Overall it is another excellent offering from Tamiya with many fine details and the usual ease of assembly and adds to the ever growing ranks of allied vehicles.

Dragon v Tamiya:
It is inevitable that comparisons will be made between the two kits as they are both of the same T26E3, I have added here a brief comparison with pics of the two kits parts side by side.
But I can say that both kits are very good with pluses and minuses in both and it certainly is not a case of offloading the older kit just because Tamiya have released one as with some other kits.

Pershing: A History of the Medium Tank T20 Series
Presidio Press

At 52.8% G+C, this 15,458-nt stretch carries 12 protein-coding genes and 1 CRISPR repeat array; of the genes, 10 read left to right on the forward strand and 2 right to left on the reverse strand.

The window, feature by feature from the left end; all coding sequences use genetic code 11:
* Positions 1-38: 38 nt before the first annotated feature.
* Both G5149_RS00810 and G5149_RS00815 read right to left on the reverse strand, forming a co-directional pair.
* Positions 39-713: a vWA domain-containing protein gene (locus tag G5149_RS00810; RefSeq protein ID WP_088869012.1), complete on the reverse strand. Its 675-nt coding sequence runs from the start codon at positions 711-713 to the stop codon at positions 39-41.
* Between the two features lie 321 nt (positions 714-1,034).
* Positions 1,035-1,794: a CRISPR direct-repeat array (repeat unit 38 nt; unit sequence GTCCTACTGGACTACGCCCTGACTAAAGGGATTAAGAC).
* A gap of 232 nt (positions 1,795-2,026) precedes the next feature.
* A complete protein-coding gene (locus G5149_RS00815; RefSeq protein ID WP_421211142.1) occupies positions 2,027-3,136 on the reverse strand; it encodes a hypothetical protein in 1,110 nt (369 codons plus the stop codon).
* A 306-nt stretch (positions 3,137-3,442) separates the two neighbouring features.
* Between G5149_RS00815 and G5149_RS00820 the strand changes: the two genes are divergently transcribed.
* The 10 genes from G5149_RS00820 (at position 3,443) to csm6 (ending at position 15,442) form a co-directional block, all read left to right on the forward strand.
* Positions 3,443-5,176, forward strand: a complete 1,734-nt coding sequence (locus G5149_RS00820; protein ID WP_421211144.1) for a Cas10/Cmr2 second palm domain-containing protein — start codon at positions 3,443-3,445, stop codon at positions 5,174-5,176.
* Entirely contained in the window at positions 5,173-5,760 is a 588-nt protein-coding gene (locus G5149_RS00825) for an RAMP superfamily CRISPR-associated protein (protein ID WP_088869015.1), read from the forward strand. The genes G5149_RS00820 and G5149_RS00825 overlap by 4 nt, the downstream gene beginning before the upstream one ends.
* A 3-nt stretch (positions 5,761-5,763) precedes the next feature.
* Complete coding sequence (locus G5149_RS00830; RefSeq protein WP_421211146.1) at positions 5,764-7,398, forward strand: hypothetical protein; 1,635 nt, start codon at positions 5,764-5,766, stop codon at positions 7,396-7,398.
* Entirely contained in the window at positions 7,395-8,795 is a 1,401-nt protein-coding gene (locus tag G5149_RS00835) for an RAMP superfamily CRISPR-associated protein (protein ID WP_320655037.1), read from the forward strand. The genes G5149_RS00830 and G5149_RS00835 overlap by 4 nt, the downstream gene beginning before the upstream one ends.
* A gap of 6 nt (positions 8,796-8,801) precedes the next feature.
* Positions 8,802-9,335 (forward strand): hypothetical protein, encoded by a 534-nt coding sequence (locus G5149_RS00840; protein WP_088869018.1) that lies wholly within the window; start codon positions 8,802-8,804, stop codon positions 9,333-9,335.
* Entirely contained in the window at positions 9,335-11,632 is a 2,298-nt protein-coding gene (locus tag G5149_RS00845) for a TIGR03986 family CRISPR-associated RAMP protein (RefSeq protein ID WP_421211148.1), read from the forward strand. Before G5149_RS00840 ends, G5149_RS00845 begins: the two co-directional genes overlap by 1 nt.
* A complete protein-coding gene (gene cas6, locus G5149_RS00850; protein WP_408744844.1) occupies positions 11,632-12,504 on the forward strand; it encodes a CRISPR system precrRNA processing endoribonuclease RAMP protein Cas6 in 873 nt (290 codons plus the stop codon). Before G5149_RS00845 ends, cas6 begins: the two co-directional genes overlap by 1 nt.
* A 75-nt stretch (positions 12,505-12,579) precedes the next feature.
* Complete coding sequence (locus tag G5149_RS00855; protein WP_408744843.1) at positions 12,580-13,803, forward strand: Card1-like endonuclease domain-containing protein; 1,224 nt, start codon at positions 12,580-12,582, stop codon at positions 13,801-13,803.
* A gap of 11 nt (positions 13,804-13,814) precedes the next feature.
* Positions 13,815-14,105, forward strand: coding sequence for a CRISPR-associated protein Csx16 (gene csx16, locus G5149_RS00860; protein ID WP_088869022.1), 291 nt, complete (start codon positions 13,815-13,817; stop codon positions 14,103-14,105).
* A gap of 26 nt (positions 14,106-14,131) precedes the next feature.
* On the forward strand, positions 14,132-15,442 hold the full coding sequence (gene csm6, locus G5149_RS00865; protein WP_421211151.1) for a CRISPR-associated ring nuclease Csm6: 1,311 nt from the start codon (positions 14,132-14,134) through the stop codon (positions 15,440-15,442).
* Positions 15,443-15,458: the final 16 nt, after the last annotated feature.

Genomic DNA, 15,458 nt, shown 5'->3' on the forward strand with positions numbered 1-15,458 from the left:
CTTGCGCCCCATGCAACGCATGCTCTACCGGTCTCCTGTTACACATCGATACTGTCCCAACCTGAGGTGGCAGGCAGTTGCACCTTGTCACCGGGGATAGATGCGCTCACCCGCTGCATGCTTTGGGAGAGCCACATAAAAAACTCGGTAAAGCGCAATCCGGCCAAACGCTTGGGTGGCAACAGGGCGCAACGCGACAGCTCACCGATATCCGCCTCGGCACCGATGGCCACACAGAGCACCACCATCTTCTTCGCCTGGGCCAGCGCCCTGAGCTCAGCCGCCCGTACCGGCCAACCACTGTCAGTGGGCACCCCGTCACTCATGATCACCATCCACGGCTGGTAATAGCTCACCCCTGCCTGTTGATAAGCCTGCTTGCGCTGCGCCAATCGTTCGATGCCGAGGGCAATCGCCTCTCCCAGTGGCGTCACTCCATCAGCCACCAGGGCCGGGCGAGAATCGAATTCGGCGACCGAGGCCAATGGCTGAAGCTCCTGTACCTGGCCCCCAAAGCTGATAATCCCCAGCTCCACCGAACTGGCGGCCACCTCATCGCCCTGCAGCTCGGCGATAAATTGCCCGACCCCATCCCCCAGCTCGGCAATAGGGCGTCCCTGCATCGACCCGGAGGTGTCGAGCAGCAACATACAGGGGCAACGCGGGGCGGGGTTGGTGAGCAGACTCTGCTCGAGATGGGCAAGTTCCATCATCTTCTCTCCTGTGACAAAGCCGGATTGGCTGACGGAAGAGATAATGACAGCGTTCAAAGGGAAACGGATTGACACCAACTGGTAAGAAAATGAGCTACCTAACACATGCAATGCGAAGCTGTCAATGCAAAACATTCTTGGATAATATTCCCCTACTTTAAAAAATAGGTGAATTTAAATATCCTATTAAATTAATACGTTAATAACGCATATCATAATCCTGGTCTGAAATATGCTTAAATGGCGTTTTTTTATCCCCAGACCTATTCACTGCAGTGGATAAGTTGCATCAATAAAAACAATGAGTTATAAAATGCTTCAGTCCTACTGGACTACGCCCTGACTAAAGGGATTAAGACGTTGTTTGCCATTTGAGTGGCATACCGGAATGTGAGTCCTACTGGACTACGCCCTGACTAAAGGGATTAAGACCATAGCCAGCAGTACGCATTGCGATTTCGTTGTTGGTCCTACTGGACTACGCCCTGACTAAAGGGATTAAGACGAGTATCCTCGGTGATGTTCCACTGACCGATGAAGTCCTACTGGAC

Richard P. Hunnicutt
The M26 Pershing and Variants
T26E3/M26, M26A1, M45, M46/M46A1
Schiffer Military History Book
Troy D. Thiel ISBN 0-7643-1544-7
M26 Pershing Medium Tank
Museum Ordnance Special Number 3
G.Ronald Lehman
Darlington Productions, Inc.
M26/M46 Pershing Tank 1943-1953
Osprey New Vanguard 35
Steven J. Zaloga
ISBN 1 84176 202 4
The Photo Journal of the Second World War No.7

Ampersand Publishing.
Allied & Axis
Pershing/Patton in Action
Squadron/Signal books #2040
Jim Mesko and Don Greer.
ISBN 0-89747-442-2

On the Web:
AFV Interiors (excellent details in the Archives)
IPMS London
(A nice walkaround in the Reference section)
TM 9-735 (M26 Manual on-line) (A new site worth watching, includes a section on the M26)

Page created 3 July 2002